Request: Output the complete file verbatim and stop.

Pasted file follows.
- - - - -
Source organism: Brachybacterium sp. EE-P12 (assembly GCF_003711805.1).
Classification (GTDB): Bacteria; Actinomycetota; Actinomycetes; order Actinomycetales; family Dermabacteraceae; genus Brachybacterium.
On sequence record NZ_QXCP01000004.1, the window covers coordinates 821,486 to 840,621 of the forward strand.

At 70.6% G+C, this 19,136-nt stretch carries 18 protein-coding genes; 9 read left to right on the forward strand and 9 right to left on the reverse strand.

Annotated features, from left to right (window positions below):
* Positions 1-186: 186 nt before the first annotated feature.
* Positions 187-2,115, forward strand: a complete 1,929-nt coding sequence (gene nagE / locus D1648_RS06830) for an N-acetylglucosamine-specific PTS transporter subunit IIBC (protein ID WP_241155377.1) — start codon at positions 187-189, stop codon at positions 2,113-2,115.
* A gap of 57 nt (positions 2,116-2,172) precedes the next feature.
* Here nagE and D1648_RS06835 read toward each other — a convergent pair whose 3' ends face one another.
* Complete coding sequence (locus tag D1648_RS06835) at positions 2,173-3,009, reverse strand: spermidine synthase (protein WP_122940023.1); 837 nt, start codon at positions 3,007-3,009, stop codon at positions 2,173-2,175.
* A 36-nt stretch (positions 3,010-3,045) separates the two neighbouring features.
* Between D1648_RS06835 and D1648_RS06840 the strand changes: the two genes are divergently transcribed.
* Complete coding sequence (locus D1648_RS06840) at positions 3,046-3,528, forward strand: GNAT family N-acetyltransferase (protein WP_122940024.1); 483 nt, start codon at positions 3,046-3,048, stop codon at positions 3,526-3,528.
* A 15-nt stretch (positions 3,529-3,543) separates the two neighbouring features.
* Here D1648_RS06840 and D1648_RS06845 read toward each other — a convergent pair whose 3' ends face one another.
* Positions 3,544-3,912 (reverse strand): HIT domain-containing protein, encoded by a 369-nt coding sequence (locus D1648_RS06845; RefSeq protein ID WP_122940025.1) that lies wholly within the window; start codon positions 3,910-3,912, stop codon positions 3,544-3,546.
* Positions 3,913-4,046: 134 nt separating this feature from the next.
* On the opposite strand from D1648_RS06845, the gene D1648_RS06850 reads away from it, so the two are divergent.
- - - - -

Source organism: Brachybacterium sp. EE-P12 (assembly GCF_003711805.1).
Classification (GTDB): Bacteria; Actinomycetota; Actinomycetes; order Actinomycetales; family Dermabacteraceae; genus Brachybacterium.
On sequence record NZ_QXCP01000004.1, the window covers coordinates 821,486 to 840,621 of the forward strand.

At 70.6% G+C, this 19,136-nt stretch carries 18 protein-coding genes; 9 read left to right on the forward strand and 9 right to left on the reverse strand.

Annotated features, from left to right (window positions below):
* Positions 1-186: 186 nt before the first annotated feature.
* Positions 187-2,115, forward strand: a complete 1,929-nt coding sequence (gene nagE / locus D1648_RS06830) for an N-acetylglucosamine-specific PTS transporter subunit IIBC (protein ID WP_241155377.1) — start codon at positions 187-189, stop codon at positions 2,113-2,115.
* A gap of 57 nt (positions 2,116-2,172) precedes the next feature.
* Here nagE and D1648_RS06835 read toward each other — a convergent pair whose 3' ends face one another.
* Complete coding sequence (locus tag D1648_RS06835) at positions 2,173-3,009, reverse strand: spermidine synthase (protein WP_122940023.1); 837 nt, start codon at positions 3,007-3,009, stop codon at positions 2,173-2,175.
* A 36-nt stretch (positions 3,010-3,045) separates the two neighbouring features.
* Between D1648_RS06835 and D1648_RS06840 the strand changes: the two genes are divergently transcribed.
* Complete coding sequence (locus D1648_RS06840) at positions 3,046-3,528, forward strand: GNAT family N-acetyltransferase (protein WP_122940024.1); 483 nt, start codon at positions 3,046-3,048, stop codon at positions 3,526-3,528.
* A 15-nt stretch (positions 3,529-3,543) separates the two neighbouring features.
* Here D1648_RS06840 and D1648_RS06845 read toward each other — a convergent pair whose 3' ends face one another.
* Positions 3,544-3,912 (reverse strand): HIT domain-containing protein, encoded by a 369-nt coding sequence (locus D1648_RS06845; RefSeq protein ID WP_122940025.1) that lies wholly within the window; start codon positions 3,910-3,912, stop codon positions 3,544-3,546.
* Positions 3,913-4,046: 134 nt separating this feature from the next.
* On the opposite strand from D1648_RS06845, the gene D1648_RS06850 reads away from it, so the two are divergent.